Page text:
The aim of this essay is to evaluate the notion that the Sky Television service has managed to undermine nascent media empires and create its own unassailable domain within both analogue and digital broadcasting markets through the evolution of Satellite television over the past fifteen years.
The launch of the Sky service
This essay looks at the launch of the Sky service, and the early merger with its first competitor, the company’s ability to elude broadcasting regulators efforts to constrain their operations through both the 1990 and 1996 Broadcasting Acts and Sky’s development and supremacy within the Digital broadcasting market in the UK, against its main competitor ITV Digital.
Sky television was launched on February 5th 1989, part of the Rupert Murdoch owned News International (later to become News Corporation) empire, the business was Britain’s first Satellite television service provider.
The station operated four channels initially, these were;
- Sky Sports,
- Sky Movies and
- Sky 1,
and the service was to be funded by subscriptions and advertising.
Murdoch had been developing cable operations in Britain since 1983; during the next through years as changes were emerging in broadcasting operations through the Thatcher government that favoured deregulation ideals Murdoch was able to re-launch his Sky channel as a DBS (Digital Broadcasting by Satellite) service.
British Satellite Broadcasting (BSB) service
During the same period the IBA (Independent Broadcasting Authority) contracted a franchise to set up a British Satellite Broadcasting (BSB) service, however the service was repeatedly delayed, until it was beaten by Murdoch’s Sky channel DBS launch. When the BSB service finally began transmitting it found it could never really compete with Sky TV’s head start, as Murdoch had chosen to lease four transponders on the Astra Satellite he did not have the high set up costs of launching his own satellites that BSB had.
As Sky had launched first ‘all press coverage was initially about Sky and Satellite dishes meant Sky’ Brunsdon (1997), a consumer perception that BSB could never fully overcome, Sky also pre-empted BSB through securing rights to all the major Hollywood movies. The $300 million pre-launch campaign run by BSB was never recouped, through costly advertising campaigns and fierce competition BSB collapsed after just eight months in November 1990.
Initial consumer uptake of satellite services was slow, ‘the companies had spent between them $1.25 billion to persuade just one in fifteen households to buy their dishes’ Franklin (1997). Sky were also unable to account for their set up costs, they were losing vast amounts of money and only being held up by Murdoch’s other media components, mainly his newspaper commodities.
It was also these commodities that had been a vital weapon in the launch campaign of Sky Television, during which Murdoch’s newspapers (The Times and The Sun) carried news reports of increased demand for satellite dishes, significantly these stories never mentioned (thus did not promote) the BSB service, only emphasising Sky’s service. BSB was quickly absorbed by Sky in merger bid, this take-over resulted in a name change to British Sky Broadcasting (BSkyB), beginning broadcasting in April 1991.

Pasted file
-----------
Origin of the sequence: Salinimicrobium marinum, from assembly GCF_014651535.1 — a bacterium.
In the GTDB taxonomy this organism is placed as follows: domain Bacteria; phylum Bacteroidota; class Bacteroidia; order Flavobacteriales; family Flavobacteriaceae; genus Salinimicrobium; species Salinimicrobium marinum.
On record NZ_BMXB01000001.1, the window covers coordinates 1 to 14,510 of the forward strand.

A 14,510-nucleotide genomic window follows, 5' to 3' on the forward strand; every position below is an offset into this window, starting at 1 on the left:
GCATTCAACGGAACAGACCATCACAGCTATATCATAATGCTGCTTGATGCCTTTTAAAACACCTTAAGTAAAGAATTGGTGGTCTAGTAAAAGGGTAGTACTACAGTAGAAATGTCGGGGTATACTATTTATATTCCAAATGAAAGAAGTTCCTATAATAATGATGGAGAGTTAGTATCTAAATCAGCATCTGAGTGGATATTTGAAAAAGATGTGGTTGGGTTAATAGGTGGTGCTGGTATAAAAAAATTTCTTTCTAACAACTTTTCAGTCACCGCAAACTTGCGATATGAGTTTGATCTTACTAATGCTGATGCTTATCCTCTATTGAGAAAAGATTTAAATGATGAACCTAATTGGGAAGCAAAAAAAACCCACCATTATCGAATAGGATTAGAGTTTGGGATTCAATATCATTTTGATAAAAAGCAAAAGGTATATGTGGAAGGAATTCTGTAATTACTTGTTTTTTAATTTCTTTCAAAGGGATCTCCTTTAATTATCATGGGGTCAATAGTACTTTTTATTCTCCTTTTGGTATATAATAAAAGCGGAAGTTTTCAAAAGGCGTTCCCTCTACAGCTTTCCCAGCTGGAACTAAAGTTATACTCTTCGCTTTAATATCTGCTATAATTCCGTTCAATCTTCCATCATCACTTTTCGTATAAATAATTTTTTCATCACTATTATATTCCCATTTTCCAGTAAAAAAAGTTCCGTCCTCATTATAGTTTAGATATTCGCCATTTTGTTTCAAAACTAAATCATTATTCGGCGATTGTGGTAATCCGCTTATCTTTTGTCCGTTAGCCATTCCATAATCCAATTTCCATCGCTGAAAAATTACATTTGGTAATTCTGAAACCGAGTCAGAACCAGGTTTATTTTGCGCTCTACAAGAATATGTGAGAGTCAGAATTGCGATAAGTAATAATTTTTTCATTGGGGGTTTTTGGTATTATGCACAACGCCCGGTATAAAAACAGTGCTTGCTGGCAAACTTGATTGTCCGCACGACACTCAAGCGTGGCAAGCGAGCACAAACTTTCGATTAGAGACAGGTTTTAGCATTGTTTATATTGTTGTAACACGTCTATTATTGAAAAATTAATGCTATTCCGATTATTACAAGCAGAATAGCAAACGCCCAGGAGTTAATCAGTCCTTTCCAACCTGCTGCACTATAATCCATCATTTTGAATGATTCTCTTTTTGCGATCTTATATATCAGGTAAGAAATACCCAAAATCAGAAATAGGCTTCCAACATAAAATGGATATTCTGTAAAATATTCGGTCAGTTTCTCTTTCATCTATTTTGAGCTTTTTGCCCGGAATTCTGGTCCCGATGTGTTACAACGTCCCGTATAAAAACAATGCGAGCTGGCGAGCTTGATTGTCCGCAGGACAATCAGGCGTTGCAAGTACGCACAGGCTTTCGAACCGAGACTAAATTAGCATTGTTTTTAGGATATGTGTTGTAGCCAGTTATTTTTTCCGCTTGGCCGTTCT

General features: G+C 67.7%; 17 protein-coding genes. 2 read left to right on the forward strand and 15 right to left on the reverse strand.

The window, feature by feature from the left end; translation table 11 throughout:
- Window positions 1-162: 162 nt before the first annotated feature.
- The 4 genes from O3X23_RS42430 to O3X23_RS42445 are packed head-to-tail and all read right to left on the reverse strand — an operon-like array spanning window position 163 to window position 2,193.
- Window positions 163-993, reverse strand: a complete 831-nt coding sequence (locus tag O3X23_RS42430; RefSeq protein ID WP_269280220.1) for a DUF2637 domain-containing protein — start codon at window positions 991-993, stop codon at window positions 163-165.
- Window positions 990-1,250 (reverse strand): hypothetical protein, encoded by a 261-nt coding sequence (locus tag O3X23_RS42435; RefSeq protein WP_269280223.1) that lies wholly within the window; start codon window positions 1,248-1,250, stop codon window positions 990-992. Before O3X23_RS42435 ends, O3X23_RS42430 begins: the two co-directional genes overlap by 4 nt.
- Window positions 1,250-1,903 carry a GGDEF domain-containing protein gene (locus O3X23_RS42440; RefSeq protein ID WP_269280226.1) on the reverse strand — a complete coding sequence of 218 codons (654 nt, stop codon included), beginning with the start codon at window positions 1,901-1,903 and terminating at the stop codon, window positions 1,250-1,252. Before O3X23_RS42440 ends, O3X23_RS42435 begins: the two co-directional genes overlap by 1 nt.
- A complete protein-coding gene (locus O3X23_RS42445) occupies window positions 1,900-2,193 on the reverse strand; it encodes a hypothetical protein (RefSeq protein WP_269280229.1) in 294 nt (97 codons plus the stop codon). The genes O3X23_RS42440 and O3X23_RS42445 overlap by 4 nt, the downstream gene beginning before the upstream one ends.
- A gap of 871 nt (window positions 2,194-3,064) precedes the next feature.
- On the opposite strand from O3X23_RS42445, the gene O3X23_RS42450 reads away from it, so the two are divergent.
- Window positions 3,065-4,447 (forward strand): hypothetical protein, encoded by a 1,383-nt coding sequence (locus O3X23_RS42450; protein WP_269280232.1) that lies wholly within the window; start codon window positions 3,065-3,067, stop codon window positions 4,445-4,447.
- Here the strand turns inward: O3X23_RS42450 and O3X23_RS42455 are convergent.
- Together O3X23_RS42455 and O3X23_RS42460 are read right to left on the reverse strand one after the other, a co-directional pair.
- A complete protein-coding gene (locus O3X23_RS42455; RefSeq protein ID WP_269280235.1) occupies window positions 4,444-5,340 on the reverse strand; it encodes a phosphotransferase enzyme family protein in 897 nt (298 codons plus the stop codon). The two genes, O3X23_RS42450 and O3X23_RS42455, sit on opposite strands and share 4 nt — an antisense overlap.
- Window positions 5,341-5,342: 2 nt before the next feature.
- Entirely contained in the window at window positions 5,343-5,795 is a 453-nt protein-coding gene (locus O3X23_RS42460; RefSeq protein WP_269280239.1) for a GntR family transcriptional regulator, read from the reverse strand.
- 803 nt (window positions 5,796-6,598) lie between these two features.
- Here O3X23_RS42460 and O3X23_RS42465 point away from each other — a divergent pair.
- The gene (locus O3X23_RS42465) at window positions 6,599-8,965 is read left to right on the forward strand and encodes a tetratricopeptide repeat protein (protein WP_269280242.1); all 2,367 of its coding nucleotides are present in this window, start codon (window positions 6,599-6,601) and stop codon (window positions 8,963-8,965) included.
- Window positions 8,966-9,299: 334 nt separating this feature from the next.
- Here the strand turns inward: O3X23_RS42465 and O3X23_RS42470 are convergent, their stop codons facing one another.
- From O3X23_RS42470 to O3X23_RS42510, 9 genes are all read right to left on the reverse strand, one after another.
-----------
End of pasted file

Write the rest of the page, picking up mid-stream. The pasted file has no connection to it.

The 1990 Broadcasting Act
The merger was a direct breach of the 1990 Broadcasting Act, which had be issued only the previous day by the new public body; ITC (Independent Television Commission) who had replaced the IBA. The ITC was developed to regulate commercially funded television services in the UK, (this included satellite services), they had to ensure quality broadcasting, and a variety of television services were available across the country, as well as producing a code of governing broadcasting standards.
The BSkyB merger had happened without consultation of the ITC, who were rendered powerless ‘to prevent or influence the union of Sky and BSB’ Crisell (2002), and unable ‘to limit concentration of ownership’ Franklin (1997) this was due to the fact that satellite TV was a transnational business, spreading across national borders which allowed operators to ignore restrictions laid out by some countries.
Another factor which gave Sky power to undermine the government was the knowledge that tight control measures would discourage operators from investing the huge start up costs needed. These factors have allowed Sky to used methods of maximising audiences with little government restriction or influence. The 1990 Broadcasting Act lacked specifications for regulating broadcasters and the New ITC body was to govern with a ‘lighter touch’ Franklin (1997) than the IBA all of which allowed for BSkyB’s development in the early nineties.
During the early nineties BSkyB began to start to make a profit, in 1992 Murdoch encrypted some channels so that viewers were having to pay to view certain programmes such as; Sky Sports channel events, following this the Sky network was re-launched in 1993 with a fifteen channel package that viewers could subscribe to annually. Profits started to increase rapidly and by the end of 1993 BSkyB reported that ‘the previous year’s loss of i?? 20.
Cite this essay
The Sky service. (2020, Jun 02). Retrieved from https://studymoose.com/the-itc-13379-new-essay